- Identifying roles of the constituents, such as relatives and professional advisors
- Knowledge of a constructive dispute resolution for use in a future dispute
Confidentiality and mediation
Confidentiality is a powerful and attractive feature of mediation (Van Gramberg, 2006, p. 38). The private and confidential aspect of mediation is in contrast with the courts and tribunals which are open to the public, and kept on record. Privacy is a big motivator for people to choose mediation over the courts or tribunals. Although mediation is promoted with confidentiality being one of the defining features of the process, it is not in reality as private and confidential as often claimed (Boulle, 2005, p. 539). In some circumstances the parties agree that the mediation should not be private and confidential in parts or in whole. Concerning the law there are limits to privacy and confidentiality, for example if their mediation entails abuse allegations, the mediator must disclose this information to the authorities. Also the more parties in a mediation the less likely it will be to maintain all the information as confidential. For example some parties may be required to give an account of the mediation to outside constituents or authorities (Boulle, 2005, p. 539).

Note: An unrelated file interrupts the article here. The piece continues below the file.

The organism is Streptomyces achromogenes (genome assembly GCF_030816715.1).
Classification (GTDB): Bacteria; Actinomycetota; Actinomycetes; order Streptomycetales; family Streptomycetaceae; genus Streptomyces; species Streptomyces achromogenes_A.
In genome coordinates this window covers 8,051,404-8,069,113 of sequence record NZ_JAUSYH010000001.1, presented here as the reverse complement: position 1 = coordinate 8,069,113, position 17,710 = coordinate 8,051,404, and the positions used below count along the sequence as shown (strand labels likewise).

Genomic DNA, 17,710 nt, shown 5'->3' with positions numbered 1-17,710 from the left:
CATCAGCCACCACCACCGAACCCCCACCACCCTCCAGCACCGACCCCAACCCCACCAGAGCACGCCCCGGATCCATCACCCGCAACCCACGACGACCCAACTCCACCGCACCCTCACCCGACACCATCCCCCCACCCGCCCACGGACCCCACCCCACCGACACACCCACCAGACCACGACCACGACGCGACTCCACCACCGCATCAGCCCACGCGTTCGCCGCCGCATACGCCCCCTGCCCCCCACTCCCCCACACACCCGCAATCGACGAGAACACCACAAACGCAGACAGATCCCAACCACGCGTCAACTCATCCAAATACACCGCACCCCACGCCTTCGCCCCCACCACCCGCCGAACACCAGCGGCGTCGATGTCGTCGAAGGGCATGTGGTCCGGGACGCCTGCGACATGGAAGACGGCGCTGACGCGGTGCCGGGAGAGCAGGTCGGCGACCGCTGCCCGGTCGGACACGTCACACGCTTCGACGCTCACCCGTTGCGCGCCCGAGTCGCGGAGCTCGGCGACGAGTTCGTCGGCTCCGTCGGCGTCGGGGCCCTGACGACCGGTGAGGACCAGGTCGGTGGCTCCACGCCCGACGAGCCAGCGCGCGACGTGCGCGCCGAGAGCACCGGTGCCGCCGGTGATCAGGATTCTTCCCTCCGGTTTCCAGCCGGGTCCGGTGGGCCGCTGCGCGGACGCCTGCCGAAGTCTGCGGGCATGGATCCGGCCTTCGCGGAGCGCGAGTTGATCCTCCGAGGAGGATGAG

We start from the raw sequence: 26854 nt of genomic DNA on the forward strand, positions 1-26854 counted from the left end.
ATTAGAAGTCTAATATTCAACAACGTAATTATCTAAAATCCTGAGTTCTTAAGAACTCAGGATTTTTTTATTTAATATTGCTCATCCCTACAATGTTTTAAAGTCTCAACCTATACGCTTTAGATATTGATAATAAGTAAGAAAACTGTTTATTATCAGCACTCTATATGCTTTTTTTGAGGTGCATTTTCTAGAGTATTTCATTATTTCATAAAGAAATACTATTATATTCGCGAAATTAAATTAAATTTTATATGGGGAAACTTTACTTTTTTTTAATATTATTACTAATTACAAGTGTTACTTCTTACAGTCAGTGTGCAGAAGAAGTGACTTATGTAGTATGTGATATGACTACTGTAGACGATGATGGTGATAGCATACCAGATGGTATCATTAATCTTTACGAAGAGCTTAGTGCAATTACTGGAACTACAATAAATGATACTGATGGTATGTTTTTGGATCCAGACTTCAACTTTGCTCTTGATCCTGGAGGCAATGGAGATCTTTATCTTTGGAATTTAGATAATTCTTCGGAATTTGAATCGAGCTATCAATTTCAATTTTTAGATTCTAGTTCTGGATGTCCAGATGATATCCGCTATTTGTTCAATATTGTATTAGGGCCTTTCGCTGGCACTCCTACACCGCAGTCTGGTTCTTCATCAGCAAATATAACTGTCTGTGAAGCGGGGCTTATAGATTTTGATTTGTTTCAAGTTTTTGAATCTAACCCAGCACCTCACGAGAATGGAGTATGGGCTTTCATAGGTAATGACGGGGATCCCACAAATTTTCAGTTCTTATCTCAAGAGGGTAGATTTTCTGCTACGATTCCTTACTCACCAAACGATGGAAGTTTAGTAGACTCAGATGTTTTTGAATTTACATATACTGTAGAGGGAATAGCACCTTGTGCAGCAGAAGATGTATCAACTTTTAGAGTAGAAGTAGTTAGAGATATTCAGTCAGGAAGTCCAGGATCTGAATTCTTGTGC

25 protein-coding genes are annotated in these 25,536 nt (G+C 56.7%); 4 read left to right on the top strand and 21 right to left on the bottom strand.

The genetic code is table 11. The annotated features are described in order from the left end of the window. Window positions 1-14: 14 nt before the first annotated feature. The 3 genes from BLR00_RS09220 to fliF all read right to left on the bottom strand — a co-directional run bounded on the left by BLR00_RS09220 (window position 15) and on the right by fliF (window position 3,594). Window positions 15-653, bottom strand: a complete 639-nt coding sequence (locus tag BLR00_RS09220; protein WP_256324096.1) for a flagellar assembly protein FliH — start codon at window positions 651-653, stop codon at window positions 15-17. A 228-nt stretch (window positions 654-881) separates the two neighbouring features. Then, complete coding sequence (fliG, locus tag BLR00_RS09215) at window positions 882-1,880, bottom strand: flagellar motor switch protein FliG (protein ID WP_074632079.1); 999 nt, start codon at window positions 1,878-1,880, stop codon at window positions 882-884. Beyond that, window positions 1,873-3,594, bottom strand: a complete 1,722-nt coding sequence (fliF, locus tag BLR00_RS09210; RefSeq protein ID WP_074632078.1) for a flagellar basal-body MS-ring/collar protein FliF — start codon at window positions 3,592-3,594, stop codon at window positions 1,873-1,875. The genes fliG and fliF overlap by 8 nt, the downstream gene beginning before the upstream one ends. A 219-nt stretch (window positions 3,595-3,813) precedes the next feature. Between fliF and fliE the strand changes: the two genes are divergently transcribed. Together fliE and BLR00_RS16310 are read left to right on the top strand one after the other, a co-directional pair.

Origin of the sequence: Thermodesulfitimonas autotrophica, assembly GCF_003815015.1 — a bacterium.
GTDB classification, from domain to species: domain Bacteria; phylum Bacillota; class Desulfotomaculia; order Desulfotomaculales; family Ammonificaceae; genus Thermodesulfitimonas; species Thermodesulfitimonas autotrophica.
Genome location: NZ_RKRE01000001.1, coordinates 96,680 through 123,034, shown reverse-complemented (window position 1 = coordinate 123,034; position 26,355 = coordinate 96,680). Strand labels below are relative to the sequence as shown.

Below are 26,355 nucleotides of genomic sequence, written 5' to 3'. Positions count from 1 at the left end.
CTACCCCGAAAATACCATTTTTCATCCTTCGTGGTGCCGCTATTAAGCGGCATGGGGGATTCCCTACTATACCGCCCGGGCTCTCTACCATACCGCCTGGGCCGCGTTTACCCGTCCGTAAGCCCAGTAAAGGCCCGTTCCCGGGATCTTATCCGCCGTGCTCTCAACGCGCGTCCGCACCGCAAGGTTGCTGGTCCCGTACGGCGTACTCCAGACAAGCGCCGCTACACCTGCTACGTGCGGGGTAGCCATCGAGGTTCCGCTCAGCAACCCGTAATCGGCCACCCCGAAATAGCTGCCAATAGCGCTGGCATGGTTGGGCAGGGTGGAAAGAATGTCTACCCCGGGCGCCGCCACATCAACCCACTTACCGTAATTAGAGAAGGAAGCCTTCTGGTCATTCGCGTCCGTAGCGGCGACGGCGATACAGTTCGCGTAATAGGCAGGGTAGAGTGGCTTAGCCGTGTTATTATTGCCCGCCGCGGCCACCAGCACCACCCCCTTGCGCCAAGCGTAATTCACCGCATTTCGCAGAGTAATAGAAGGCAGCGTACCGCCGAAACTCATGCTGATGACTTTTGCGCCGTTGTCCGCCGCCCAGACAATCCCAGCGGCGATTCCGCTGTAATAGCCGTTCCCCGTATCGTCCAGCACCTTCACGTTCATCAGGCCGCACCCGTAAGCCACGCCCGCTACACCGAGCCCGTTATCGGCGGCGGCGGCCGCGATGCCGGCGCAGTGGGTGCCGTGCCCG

There are two competing principles involving confidentiality of mediations. One principle is to uphold confidentiality as means to encourage people to settle out of the courts and avoid litigation, while the second principle is that all related facts to the mediation should be available to the courts.
There are a number of reasons why mediation should be kept private and confidential these include:
- It makes the mediation appealing